Conservatives Warn of OWS Propaganda in Schools

Screenshot: <a href="http://www.scholastic.com/browse/article.jsp?id=3756681">scholastic.com</a>

Let our journalists help you make sense of the noise: Subscribe to the Mother Jones Daily newsletter and get a recap of news that matters.


Scholastic, the educational publishing giant, has come under fire this week for including a story about the Occupy Wall Street protests in its Scholastic News magazine, which is distributed to school kids in classrooms around the country. WorldNetDaily, the conservative online news outlet that’s committed itself to watchdogging such things, ran a story this week suggesting that Scholastic was trying to indoctrinate innocent school kids with George Soros-style liberalism. In a piece headlined “4th-graders Brainwashed with Occupy ‘Propaganda,WND tells the story of a parent, identified only by his first name, who’s outraged that his child came home from school with a copy of Scholastic News that included an article called, “What is Occupy Wall Street?”

According to WND, “Edward,” the parent, complained about the article to Scholastic, saying “I grew up in Soviet Union and seeing your propaganda about Occupy Wall Street brings back my memories.”

Offending passages included those mentioning that the protesters had a beef with big companies making too much money as millions of Americans struggle with unemployment and foreclosure. But WND sees much more of a conspiracy in what Scholastic left out: any mention of the alleged anti-Semitism in the movement or the “rampant crime that has been documented at various Occupy protest sites, the filthy conditions left behind by some protest groups, the violence and the incidents of intimidation against even children, as has been reported.” WND also complained that Scholastic hadn’t mentioned OWS’s (largely fictional) Soros funding.

Judging from the story, Scholastic didn’t take these complaints very seriously. They are probably used to getting hammered by WND, which has been a vigilant watchdog when it comes to anything untoward creeping into textbooks and other materials in public schools, especially if it happens to involve Muslims. A few year back, WND jumped all over Scholastic for running a story about madrassas in Pakistan in its Junior Scholastic news magazine. WND accused the publisher of “promoting” Islam to American students by explaining to them what life was like inside an Islamic school. Scholastic, to its credit, told WND that it would cover virtually any subject that came up in current events that was likely to be addressed in the classroom—including Occupy Wall Street, apparently.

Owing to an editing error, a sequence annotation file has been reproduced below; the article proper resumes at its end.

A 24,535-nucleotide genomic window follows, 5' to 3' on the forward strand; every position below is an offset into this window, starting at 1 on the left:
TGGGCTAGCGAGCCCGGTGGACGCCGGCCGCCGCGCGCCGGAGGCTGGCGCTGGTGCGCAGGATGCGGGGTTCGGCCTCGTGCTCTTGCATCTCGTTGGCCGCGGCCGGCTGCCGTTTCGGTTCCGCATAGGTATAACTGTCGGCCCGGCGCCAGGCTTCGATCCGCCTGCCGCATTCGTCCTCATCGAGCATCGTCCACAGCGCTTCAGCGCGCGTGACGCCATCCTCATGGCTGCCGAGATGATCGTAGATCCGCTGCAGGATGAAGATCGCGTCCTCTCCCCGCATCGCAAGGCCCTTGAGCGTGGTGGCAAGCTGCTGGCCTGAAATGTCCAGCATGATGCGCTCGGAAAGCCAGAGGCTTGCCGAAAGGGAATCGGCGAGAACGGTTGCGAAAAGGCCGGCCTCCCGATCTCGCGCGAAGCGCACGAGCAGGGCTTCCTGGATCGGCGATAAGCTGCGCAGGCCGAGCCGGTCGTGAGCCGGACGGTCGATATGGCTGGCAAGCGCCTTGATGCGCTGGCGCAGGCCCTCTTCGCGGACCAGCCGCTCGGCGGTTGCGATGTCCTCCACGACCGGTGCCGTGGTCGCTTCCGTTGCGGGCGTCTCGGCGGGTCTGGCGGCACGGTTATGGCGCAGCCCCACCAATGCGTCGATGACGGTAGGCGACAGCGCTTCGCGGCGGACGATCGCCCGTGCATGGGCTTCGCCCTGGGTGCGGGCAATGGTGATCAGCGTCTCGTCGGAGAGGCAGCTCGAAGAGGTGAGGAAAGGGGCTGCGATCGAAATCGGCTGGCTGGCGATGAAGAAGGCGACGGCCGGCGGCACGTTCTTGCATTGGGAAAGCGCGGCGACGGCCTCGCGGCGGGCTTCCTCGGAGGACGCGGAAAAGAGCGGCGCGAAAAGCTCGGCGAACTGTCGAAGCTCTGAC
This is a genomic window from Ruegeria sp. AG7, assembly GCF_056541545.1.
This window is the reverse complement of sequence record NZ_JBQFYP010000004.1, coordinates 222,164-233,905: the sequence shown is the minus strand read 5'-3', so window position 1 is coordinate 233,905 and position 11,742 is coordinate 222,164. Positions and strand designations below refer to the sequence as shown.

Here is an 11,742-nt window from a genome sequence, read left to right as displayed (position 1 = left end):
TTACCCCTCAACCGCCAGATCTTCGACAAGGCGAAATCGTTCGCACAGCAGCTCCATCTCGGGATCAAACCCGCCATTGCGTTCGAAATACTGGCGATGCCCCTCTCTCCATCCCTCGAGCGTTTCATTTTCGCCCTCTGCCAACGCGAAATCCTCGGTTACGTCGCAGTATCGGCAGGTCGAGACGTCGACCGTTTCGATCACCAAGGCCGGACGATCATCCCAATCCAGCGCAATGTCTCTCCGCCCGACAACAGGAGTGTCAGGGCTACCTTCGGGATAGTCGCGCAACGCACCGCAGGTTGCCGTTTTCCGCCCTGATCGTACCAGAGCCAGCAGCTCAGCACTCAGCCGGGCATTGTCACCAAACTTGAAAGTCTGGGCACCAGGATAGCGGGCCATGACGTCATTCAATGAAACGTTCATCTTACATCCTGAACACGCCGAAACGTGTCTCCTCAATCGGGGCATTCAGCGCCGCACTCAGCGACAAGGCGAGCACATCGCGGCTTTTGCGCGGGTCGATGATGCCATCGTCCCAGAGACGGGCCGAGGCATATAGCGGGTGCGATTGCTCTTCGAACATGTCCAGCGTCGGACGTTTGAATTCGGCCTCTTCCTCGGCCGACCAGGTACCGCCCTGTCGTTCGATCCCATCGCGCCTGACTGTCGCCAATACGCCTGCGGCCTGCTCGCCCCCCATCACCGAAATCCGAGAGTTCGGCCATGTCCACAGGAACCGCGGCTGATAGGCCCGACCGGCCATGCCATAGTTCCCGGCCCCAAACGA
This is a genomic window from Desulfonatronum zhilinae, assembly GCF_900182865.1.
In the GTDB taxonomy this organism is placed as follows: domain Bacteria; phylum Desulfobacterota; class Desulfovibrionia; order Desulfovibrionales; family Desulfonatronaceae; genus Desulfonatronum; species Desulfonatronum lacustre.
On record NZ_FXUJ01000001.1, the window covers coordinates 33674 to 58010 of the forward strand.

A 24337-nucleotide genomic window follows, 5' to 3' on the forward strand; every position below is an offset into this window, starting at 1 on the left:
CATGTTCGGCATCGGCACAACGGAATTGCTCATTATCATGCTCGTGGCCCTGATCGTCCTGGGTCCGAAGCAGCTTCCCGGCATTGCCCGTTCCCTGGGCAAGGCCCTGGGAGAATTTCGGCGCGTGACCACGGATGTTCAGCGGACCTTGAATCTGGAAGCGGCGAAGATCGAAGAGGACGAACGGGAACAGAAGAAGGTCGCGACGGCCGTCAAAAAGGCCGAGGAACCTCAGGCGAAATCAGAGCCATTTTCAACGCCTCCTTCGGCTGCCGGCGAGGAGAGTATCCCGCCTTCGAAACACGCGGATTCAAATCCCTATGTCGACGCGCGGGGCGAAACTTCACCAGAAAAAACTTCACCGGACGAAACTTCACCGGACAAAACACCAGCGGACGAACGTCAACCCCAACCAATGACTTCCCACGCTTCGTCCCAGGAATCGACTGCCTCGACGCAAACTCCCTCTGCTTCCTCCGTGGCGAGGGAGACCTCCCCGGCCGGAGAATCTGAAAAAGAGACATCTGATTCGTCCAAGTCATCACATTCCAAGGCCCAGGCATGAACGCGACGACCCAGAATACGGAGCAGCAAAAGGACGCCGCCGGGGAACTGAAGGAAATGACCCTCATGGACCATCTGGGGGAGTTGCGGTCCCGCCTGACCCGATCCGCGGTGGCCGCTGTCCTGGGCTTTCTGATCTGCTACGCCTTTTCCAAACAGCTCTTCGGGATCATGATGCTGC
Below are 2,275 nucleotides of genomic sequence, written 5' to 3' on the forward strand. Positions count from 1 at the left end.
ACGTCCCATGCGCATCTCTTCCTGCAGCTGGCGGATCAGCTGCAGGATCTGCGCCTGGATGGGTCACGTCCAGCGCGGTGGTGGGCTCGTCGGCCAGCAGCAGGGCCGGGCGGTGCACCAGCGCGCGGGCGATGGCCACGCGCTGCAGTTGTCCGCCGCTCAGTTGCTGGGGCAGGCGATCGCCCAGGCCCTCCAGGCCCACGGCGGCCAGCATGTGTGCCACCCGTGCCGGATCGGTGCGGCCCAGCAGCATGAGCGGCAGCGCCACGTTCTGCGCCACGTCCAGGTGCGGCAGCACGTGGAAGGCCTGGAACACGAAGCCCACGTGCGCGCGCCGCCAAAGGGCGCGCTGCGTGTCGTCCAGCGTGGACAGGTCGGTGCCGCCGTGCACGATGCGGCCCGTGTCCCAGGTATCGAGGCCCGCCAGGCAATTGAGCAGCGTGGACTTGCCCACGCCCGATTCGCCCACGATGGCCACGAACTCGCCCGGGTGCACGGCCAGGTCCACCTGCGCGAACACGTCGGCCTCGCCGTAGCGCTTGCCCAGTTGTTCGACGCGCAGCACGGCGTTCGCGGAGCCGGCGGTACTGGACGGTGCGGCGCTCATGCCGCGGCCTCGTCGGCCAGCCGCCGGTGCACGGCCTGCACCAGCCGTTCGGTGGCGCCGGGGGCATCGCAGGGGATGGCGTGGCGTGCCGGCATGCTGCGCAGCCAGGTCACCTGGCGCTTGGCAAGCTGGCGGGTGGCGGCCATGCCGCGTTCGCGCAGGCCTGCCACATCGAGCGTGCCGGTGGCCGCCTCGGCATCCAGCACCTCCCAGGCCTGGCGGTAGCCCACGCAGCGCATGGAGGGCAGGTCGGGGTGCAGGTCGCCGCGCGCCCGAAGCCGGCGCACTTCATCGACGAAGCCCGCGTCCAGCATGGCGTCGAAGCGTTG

DOES IT FEEL LIKE POLITICS IS AT A BREAKING POINT?

Headshot of Editor in Chief of Mother Jones, Clara Jeffery

It sure feels that way to me, and here at Mother Jones, we’ve been thinking a lot about what journalism needs to do differently, and how we can have the biggest impact.

We kept coming back to one word: corruption. Democracy and the rule of law being undermined by those with wealth and power for their own gain. So we're launching an ambitious Mother Jones Corruption Project to do deep, time-intensive reporting on systemic corruption, and asking the MoJo community to help crowdfund it.

We aim to hire, build a team, and give them the time and space needed to understand how we got here and how we might get out. We want to dig into the forces and decisions that have allowed massive conflicts of interest, influence peddling, and win-at-all-costs politics to flourish.

It's unlike anything we've done, and we have seed funding to get started, but we're looking to raise $500,000 from readers by July when we'll be making key budgeting decisions—and the more resources we have by then, the deeper we can dig. If our plan sounds good to you, please help kickstart it with a tax-deductible donation today.

Thanks for reading—whether or not you can pitch in today, or ever, I'm glad you're with us.

Signed by Clara Jeffery

Clara Jeffery, Editor-in-Chief

payment methods

We Recommend

Latest